It seems fitting to move from the questions above, to the other thing that seemed popular in the field of CPD: coaching teachers to identify their strengths and weaknesses so that they can become better professions and/or leaders.
I went to watch BTS Spark’s session on Leadership and Mindtraps. The session was run by BTS Spark’s co-founder Lee Sears who has worked with numerous schools across the UK and the world. Understandably, there was also a pitch to ‘signing up’ to the services that BTS spark offered and, like many of the coaching sessions, were linked with a way to make further contact with organisations for future CPD. However, a useful activity that definitely engaged his entire audience was identifying the types of mindtraps that you are susceptible to in a ‘Mindtraps Questionnaire’. The reflective task asked you to score yourself against questions:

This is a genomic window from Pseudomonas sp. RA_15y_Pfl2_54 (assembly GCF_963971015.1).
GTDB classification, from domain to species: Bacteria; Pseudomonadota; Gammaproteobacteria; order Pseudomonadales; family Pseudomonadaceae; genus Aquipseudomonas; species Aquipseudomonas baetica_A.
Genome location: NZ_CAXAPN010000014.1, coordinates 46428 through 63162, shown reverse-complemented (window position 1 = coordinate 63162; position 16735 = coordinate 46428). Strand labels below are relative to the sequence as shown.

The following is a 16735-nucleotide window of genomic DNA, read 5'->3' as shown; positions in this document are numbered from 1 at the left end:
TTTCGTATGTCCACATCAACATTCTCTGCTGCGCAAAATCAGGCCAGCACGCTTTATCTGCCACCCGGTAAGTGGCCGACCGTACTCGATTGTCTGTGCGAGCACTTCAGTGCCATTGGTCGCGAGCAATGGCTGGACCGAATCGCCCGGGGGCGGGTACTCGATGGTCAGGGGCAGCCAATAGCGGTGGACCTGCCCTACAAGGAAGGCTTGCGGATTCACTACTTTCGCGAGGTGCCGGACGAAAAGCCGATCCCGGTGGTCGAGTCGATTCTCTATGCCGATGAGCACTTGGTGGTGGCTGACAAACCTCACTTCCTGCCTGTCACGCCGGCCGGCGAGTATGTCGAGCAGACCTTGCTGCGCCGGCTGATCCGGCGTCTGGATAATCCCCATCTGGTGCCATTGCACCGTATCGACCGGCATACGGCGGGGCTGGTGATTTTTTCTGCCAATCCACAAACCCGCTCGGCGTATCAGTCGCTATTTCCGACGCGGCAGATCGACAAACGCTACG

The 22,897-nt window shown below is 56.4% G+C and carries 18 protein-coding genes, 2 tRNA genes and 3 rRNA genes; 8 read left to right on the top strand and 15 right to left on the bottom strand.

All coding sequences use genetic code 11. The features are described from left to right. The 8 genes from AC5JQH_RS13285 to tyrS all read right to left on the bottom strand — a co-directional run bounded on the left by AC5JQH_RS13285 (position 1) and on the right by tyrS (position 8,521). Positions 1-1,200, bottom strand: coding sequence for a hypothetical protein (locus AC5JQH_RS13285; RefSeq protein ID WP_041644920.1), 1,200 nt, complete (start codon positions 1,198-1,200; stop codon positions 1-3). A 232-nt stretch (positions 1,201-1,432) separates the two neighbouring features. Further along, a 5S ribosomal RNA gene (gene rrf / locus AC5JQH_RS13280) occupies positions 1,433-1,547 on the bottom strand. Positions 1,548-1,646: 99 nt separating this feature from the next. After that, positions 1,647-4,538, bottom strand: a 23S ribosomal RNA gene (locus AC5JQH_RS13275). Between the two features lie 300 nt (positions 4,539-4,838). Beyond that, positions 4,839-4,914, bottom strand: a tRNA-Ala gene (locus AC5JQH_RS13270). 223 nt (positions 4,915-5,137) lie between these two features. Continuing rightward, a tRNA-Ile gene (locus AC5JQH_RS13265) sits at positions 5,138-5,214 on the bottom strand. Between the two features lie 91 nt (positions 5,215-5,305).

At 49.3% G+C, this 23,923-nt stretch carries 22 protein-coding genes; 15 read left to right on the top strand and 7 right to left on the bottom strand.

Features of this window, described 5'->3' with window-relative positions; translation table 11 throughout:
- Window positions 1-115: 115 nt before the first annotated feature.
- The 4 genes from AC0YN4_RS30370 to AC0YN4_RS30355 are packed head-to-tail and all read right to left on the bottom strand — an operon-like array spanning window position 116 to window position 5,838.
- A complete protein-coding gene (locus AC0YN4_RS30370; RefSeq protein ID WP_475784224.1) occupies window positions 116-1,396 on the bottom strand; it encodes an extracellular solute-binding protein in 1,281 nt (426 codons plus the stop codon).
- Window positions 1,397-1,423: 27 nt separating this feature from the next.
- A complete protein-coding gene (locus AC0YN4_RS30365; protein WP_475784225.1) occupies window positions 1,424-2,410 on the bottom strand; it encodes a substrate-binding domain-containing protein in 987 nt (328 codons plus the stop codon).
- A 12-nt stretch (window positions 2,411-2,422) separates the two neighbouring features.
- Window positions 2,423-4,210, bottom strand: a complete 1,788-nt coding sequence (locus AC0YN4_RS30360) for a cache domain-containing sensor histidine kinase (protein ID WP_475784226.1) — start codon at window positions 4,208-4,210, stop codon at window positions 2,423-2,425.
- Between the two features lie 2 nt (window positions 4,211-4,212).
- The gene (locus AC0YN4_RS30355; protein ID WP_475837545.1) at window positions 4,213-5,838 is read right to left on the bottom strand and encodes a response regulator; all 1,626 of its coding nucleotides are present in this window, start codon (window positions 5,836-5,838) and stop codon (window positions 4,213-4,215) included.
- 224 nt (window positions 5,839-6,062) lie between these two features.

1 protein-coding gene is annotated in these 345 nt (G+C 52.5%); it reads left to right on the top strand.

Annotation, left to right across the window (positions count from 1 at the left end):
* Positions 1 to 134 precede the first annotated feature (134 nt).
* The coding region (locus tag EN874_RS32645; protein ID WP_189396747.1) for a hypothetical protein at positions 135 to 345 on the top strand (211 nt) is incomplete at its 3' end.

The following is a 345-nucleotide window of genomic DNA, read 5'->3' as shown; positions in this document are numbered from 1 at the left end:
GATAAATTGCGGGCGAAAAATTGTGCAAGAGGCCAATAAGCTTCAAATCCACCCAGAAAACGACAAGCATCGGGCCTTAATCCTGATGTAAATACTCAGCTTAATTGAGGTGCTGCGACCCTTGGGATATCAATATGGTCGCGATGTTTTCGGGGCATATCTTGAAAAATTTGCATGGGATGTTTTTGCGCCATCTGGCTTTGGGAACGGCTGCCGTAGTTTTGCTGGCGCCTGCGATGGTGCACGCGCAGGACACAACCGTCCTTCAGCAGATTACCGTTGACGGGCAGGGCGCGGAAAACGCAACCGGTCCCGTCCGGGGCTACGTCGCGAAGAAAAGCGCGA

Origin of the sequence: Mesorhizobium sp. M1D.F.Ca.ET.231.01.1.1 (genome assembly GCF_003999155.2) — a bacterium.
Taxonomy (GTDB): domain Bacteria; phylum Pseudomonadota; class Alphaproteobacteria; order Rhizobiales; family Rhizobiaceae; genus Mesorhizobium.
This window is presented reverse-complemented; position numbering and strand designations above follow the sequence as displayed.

1 – for regularly e.g. 1/3 times a month
½ – for very occasionally
0 – for rarely
The questions then followed, grouped into 6 categories. For category 1, they were:
When you are not at your best, do you find yourself…
- Over-planning – or being reluctant to delegate – because you have been overly focused on the downsides?
- Creating unnecessary stress by imagining the worst-case scenarios and potential downsides
- Making a mistake and dwelling on its implications?
- Take a long time to make decisions in case you have missed something?
If your answers added to 2 or higher to the questions above, then you are considered to be susceptible to the ‘Worrier’ mindtrap. All mindtraps identified by Lee were Worrier, Prover, Martyr, Avoider/Victim, Critic/Doubter, Pleaser, and all affect the way we communicate with leaders and our teams. Lee stressed the importance of ‘catching ourselves’ falling into these mindtraps so that we can assess our situations more calmly and rationally.